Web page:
Call it “marketing data’s destiny.”
The former first began in 1917 — the latter in 1910. Perhaps this moment is destiny 100-plus years in the making.
In 1915, William Wrigley sent chewing gum to every household listed in every phone book in America — more than 1 million at the time. That was “direct marketing.”
What David Ogilvy Knew, We All Must Know Now
One of the greatest advertising practitioners of all time – David Ogilvy – knew that “direct response” advertisers — no matter what the medium — knew which ads worked, and which didn’t, because of their discipline to measure. Direct marketing was Ogilvy’s “secret weapon.”
Google did not invent analytics — direct marketers were always data-driven, and have been testing and analyzing and measuring every piece of advertising real estate under the sun. Google helped to introduce analytics to digital-first marketers.
Early on, direct marketers recognized Amazon as what it truly is — front end to back end: “direct marketing on steroids.”
DMA knows data. Its conferences, content, professional development — and advocacy and representation — have always advanced the discipline of data-driven marketing, in quality and quantity. Accountability, efficiency, return on investment, testing and audience measurement — these attributes, for perhaps decades too long — were relegated “second-class” citizenship by Madison Avenue, general advertising and the worship of creativity.
Oh, how times have changed.
Data Streams — What Direct Response Started, Digital Exploded
Even before the Internet was invented, smart brands — leading brands — started to recognize the power of data in their advertising and marketing. While some had dabbled in direct mail, most pursued sales promotion techniques that mimic but do not fully commit to direct marketing measurement. It was the advent of database marketing — fueled by loyalty programs, 800 numbers and credit cards — that gave many “big” advertisers their first taste of audience engagement.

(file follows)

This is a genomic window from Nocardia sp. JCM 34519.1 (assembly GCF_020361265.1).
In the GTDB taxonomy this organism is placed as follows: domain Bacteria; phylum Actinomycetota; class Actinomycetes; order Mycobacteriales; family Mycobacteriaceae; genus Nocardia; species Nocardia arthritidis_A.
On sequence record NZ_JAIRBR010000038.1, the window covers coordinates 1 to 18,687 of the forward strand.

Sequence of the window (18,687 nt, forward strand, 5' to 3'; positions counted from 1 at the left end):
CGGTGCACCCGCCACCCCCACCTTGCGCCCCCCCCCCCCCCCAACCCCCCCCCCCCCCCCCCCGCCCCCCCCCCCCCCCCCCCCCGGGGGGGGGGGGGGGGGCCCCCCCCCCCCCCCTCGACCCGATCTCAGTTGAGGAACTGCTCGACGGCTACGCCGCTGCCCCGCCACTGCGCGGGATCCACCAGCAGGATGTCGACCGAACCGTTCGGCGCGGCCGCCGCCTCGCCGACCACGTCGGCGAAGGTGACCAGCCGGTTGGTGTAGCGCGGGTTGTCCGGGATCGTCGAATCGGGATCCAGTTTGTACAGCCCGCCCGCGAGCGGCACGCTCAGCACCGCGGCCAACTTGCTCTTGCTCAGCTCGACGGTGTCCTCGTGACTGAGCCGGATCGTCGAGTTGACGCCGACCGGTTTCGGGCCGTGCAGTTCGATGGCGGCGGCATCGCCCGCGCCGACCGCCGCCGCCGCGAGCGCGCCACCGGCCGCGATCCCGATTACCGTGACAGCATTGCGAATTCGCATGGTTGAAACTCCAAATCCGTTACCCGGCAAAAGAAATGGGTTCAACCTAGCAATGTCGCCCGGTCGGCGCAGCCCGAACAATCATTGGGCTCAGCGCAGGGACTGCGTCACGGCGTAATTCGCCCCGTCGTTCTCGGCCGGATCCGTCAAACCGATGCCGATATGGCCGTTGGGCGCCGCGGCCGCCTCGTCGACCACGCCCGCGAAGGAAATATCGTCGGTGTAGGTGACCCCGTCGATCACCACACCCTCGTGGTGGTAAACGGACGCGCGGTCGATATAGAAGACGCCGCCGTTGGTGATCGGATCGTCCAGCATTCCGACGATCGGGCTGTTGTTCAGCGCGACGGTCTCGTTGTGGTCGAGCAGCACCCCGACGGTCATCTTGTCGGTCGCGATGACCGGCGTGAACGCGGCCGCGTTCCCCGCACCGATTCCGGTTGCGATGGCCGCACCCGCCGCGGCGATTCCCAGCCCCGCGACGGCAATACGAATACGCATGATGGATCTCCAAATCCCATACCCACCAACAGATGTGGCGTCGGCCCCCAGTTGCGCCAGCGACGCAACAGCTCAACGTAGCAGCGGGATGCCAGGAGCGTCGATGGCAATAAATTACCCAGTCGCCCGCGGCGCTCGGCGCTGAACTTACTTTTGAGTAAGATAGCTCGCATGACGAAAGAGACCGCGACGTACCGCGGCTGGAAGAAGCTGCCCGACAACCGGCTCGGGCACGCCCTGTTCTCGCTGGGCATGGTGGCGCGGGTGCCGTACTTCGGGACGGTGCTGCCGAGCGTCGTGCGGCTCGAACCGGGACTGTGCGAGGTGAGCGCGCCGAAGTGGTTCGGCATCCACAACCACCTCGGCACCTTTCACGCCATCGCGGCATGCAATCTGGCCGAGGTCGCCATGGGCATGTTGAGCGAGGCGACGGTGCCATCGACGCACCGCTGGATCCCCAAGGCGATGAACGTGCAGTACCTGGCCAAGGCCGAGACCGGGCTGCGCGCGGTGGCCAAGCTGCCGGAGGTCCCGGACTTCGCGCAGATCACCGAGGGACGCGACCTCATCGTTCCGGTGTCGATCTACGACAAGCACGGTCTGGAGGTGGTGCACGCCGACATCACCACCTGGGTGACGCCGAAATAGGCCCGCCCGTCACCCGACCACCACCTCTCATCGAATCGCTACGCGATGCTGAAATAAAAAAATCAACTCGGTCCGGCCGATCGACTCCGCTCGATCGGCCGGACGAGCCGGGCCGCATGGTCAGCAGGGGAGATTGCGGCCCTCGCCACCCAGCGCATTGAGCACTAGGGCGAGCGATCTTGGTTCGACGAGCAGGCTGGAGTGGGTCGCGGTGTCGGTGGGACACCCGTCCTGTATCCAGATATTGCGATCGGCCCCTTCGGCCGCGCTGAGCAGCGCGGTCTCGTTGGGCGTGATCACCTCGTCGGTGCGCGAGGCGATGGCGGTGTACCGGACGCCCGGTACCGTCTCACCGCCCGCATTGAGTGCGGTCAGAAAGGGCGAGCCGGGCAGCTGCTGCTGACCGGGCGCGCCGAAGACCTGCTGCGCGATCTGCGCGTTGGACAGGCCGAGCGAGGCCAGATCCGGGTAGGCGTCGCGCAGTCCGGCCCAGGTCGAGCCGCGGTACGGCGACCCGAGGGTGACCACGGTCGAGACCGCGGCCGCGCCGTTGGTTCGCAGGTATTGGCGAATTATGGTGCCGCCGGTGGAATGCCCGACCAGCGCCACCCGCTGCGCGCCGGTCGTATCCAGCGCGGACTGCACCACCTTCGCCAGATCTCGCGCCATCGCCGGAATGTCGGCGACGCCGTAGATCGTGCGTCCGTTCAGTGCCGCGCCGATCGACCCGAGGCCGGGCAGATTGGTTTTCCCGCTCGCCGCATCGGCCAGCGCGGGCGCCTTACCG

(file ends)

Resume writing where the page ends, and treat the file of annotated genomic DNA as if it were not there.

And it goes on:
Brand champions were curious, and many were hooked. Nothing helps a brand more than customer interaction. Data sets the stage for such interaction through relevance — and interactions enable behavioral and contextual insights for future messaging and content.
Digital marketing — and mobile since — have exploded the availability of data. So all-told, brands must be data-centric today, because that’s how customers are found, sustained, served and replicated. In fact, data-centricity and customer-centricity are nearly indistinguishable.
ANA and DMA coming together — it’s as if brands understand (or know they need to understand) that data champions the consumer and serves the brand promise. Data serves to prove the effectiveness of all the advertising, marketing and engagement brought forth.
ANA has been acquiring organizations — Word of Mouth Marketing Association, Brand Activation Association, Business Marketing Association and now the Data and Marketing Association. There certainly may be more to this most recent transaction than my humble point of view here today.
But I’d rather believe that data-driven marketing, finally, has received an accolade from brands 100 years due. Congratulations are in order.